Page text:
Nutritious Nettles


Nettles (Urtica dioica) or more commonly known as "those annoying weeds that sting the pants off of you" are actually more than just a nuisance. Just a quick blanch in boiling water is all you need to mute the painful sting of the nettle plant and start enjoying all the wonderful qualities. (That and maybe a pair of gardening or rubber gloves.) What you are left with then is a highly nutritious, powerful herb with many, many positive health benefits including being an anti-oxidant, anti-microbial and anti-inflammatory. The taste of cooked nettles is nutty and rich, similar to that of kale or cooked spinach. Nettles are easily incorporated into soups, stews, mixed with cheese or nuts and seeds to make wonderfully delicious spreads, stuffed into pastas or prepared into herb pastes to be served with grilled meats (they are especially delicious paired with lamb and a glass of Syrah). 

Nettles, available at most farmers markets or health food stores, are known to build energy, strengthen the adrenals, and restore youthful flexibility to blood vessels. The other highly researched and acclaimed property of nettles are its potent anti-inflammatory action. Nettles contain prostaglandins which specifically support the resistance to inflammation and therefore are beneficial in the treatment of a host of dysfunctions including but not limited to the treatment of; arthritis, autoimmune disorders, allergies, and many digestive tract disorders including symptoms of celiac disease or gluten sensitivity. Nettles have been shown to have a direct and soothing effect on the body's mucous membranes, making nettles a good option for treating common ailments such as sore throats, frequent nose bleeds, mouth sores, chest congestion and of course digestive disorders. Symptoms of PMS, female hormonal dysfunction, bladder infections, anemia, fatigue and bone growth are all also positively affected by nettles.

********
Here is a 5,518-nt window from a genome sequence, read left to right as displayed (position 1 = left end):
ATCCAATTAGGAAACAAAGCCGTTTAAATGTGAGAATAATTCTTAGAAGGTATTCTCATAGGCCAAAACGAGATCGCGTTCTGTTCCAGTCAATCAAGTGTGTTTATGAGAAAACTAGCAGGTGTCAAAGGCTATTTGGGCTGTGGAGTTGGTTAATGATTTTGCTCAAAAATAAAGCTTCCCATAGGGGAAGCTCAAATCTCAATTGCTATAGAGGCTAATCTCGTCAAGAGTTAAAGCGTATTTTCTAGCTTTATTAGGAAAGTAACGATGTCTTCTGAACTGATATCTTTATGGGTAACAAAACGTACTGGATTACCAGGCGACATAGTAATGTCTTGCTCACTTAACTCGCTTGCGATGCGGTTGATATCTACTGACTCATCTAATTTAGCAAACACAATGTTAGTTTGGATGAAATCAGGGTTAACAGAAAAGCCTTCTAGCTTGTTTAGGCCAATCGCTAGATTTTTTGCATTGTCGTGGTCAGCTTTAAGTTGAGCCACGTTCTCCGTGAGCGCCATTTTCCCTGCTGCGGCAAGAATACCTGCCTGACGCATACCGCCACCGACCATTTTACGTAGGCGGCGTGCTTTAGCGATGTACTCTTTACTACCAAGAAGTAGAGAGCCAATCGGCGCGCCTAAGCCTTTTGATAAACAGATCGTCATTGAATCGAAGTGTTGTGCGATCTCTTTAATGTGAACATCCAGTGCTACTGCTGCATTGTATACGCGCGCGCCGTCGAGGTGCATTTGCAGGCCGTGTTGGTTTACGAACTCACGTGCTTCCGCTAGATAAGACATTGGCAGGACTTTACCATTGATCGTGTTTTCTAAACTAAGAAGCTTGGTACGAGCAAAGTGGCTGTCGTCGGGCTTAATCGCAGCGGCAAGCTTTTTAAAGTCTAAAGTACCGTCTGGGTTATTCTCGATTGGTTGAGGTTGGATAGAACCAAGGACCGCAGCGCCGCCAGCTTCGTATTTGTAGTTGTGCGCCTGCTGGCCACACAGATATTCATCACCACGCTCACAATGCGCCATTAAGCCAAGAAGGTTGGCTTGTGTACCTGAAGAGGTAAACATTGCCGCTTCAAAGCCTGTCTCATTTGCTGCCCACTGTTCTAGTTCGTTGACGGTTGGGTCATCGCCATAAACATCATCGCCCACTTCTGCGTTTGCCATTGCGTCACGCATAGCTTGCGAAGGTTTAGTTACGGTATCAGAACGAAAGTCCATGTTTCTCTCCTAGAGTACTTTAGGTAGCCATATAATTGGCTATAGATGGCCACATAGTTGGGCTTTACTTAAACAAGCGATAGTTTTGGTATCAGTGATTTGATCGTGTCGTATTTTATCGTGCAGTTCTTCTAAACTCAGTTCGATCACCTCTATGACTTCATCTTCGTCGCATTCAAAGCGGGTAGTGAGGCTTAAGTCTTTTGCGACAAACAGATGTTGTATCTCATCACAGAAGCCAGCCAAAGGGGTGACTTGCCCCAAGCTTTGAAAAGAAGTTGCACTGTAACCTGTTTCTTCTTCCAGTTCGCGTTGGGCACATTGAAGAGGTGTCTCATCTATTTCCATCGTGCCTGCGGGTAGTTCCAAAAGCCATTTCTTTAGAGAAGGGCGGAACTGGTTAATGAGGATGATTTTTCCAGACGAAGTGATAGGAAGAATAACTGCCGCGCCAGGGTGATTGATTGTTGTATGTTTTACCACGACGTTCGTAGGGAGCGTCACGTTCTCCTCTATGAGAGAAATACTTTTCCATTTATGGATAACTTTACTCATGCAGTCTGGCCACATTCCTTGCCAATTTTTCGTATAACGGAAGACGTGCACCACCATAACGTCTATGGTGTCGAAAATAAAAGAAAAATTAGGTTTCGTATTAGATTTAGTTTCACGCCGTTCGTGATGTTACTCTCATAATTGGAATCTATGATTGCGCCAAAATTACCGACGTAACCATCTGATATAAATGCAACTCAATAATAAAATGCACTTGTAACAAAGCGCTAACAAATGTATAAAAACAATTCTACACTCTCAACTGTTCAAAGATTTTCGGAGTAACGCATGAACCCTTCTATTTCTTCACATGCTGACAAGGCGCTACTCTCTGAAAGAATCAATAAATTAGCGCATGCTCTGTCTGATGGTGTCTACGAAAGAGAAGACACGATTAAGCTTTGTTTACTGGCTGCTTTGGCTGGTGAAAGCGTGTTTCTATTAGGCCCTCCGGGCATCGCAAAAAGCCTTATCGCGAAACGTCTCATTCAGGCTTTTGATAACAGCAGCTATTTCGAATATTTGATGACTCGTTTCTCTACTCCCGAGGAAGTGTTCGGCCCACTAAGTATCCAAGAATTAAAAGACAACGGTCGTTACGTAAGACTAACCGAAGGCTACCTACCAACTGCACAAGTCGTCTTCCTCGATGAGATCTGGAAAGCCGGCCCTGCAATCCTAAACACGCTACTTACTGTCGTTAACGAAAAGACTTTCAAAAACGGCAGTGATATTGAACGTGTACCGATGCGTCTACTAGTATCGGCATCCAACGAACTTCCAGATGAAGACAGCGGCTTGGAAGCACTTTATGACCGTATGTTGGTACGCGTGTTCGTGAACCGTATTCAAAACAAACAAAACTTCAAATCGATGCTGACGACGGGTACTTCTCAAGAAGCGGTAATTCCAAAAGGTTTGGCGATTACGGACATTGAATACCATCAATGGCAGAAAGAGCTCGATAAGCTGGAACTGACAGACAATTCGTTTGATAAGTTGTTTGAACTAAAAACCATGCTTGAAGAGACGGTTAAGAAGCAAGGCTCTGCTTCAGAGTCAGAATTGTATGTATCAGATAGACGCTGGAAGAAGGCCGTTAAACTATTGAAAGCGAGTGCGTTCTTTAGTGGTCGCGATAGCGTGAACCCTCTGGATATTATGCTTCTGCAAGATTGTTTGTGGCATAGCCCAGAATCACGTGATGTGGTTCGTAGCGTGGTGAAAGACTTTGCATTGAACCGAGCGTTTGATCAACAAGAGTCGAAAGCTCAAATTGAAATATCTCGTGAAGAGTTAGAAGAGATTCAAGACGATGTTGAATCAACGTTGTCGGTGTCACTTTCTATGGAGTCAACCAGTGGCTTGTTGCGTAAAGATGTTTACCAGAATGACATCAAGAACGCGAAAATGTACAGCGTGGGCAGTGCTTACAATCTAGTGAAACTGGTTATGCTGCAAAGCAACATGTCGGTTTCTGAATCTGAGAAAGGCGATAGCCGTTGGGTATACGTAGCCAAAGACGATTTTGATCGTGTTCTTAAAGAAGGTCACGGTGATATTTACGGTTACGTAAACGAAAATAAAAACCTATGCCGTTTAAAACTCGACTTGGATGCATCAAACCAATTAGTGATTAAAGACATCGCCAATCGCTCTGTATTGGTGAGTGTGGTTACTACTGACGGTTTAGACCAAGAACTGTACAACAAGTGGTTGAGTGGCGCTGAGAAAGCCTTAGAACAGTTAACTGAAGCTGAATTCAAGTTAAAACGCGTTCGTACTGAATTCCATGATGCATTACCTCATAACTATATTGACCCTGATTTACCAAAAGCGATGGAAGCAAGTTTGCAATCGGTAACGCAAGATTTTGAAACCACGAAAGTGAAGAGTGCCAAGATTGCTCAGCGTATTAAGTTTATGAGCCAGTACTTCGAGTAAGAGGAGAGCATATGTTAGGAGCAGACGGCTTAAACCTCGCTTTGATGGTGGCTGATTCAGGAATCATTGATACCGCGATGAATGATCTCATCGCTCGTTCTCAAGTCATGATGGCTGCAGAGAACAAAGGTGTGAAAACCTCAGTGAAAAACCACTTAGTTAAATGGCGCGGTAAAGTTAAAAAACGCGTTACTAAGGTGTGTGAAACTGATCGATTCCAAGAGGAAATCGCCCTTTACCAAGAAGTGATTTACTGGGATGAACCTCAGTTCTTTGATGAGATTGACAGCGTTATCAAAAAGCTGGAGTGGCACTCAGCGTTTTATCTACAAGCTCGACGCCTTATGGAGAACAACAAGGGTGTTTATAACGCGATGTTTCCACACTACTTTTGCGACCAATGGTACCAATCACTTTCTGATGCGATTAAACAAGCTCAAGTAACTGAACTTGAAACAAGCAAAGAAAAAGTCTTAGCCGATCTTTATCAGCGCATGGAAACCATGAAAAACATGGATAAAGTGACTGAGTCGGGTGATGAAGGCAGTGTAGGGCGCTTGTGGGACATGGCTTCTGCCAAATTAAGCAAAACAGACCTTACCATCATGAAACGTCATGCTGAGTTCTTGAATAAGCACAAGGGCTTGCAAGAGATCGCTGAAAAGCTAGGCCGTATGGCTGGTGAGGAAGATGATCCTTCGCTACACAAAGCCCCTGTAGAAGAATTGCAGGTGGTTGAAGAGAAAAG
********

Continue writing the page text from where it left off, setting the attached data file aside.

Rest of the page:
The high concentrations of B vitamins provide support for relaxation and balancing stress chemicals in the body. While high levels of bio-available calcium and magnesium help balance the body and maintain proper pH levels in the blood. Nettles provide healthy fatty acids and a good dose of protein, phosphorous, magnesium, betacarotene, zinc, chromium, manganese, silicon, cholorphyll and iron. Because of the high cholorophyll and iron content, nettles are an EXCELLENT source of energy for people who feel easily fatigued, short of breath and generally weak. 

In addition to using fresh nettle, you can either dry your nettle and use the leaves to prepare a nutritious and healing tea or you can purchase dried nettle tea from almost any health food store (or online). The benefits of nettles also come in the form of an extract and are a quick and easy way to reap the benefits. I personally have recently started using the tincture (or extract) of nettles and have witnessed a serious boost in energy and an overall sense of well being. As with all herbs, consult your physician before using nettles to determine whether there are any potential interactions with current health condition or medications you may be on. 

To help you get started, here is an amazing recipe for a Nettle Pesto! You will be amazed at how delicious this pesto is. You may even want to make a little extra and stash it away in the freezer so that you always have some handy. You can use this recipe as you would any other pesto. Try tossed with some gluten-free (or regular if you like) pasta, as a spread on sandwiches, a saute sauce for chicken or shrimp or as a topping for some grilled lamb. Although pesto is traditionally made with pine nuts, I like to make mine with pistachios. I tend to have some on hand, they are less expensive than pine nuts and they are also much lower in calories and fat than pine nuts (not that pine nots are not good for you, just my choice). So here you go! And remember, if you are handling raw nettles, wear rubber or gardening gloves or else you will get stung. And it will hurt. Bad. If you don't have gloves, use a pair of tongs to get the nettles in your pot of boiling water. As soon as the nettles are exposed to the heat, the formic acid that burns will be disarmed and it becomes completely sting-free and safe to enjoy. 



1/2 Pound  Fresh Nettles

1/2 Cup Raw Shelled Pistachio Nuts

3 Cloves Raw Garlic

1 Cup Extra Virgin Olive Oil

1/4 Cup Parmesan Cheese (make it vegan, omit the cheese and add 1-2 T Nutritional Yeast)

1-2 T Fresh Lemon Juice

1/2 teaspoon salt (and fresh cracked black pepper to taste)

How to: Bring a large pot of salter water to boil, lower the heat to a gentle simmer and then carefully add your nettles (using gloves or tongs) to the water. Stir the nettles in the salted water for approximately 2-3 minutes. Drain the nettles and press out the excess water. In your food processor, place the remainder of the ingredients except for the cheese and olive oil. Pulse a few times to combine then with the food processor running, add the olive oil in a slow stream and process until a smooth paste is formed. If you are adding the cheese (or nutritional yeast), add that now and adjust the salt and pepper to taste. Makes about 1 cup. A little goes a long way so you could very easily use this in different way throughout the week or even just make a 1/2 recipe. Enjoy!!!